94 Municipalities Have Agreed to Provide 30,000 Affordable Homes
On February 2, 2017, NJSpotlight reported “Poll finds a New Jersey majority favors affordable homes.”
A new poll from Quinnipiac University found that two-thirds of New Jerseyans favor the placement of housing affordable for middle class and low income households in their communities.
And only 14 percent of those polled responded that they view affordable homes unfavorably.
But fifty-three percent of those polls think that their communities already provide enough affordable housing. “Mike Cerra, assistant executive director of the New Jersey State League of Municipalities, said the finding that most people think their town has enough affordable housing “might reflect that while most support the policy, there is still debate over the best means to implement” new housing requirements that individual municipalities are agreeing to meet or debating in the courts.”
“Voters applaud the (new Supreme Court) decision, but they say their own community has the right amount of affordable housing, meaning they might not be happy to see any more,” said Mickey Carroll with the Quinnipiac Poll. This decision reinstates the requirement for thousands of new affordable housing units across New Jersey Communities.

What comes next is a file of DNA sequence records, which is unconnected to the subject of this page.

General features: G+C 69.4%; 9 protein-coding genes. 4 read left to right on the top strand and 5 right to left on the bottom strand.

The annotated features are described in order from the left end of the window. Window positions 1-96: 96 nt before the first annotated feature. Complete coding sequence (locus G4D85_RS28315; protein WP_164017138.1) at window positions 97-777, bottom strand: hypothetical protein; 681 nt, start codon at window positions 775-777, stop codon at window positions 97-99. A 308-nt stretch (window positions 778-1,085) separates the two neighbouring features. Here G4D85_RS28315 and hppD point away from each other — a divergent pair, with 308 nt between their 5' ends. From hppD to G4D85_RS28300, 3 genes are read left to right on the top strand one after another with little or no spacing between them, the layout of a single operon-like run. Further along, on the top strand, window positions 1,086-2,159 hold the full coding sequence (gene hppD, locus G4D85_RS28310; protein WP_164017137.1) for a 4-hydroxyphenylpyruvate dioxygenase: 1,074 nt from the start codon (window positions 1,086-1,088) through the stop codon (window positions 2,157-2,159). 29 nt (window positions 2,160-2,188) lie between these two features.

NJSpotlight’s Colleen O’Dea explains,
“The recent (Supreme) court ruling referred to in the poll states that all communities have to accommodate low-income residents who could not afford a place to live during a 16-year period when affordable-housing regulations were in dispute. The decision states that the fact COAH (Council on Affordable Housing) did not do its job properly for 16 years does not exempt towns from having to meet housing needs that existed during that period and continue to exist today.”
“To date, 94 municipalities have reached settlement agreements with Fair Share to provide 30,000 homes affordable to those of modest means.”
“We are pleased that the latest Quinnipiac University poll shows strong support among New Jerseyans for increasing opportunities for working families, seniors and people with disabilities with continued strong enforcement of our fair housing laws,” said Anthony Campisi, a Fair Share spokesman. “This poll is further evidence of a growing consensus that towns can and should meet their obligations.”
Carroll concludes “That on the issue of affordable housing and another, school funding, on which the poll tested public opinion. Says Carroll, “New Jerseyans seem to be more liberal than politicians have given them credit for.”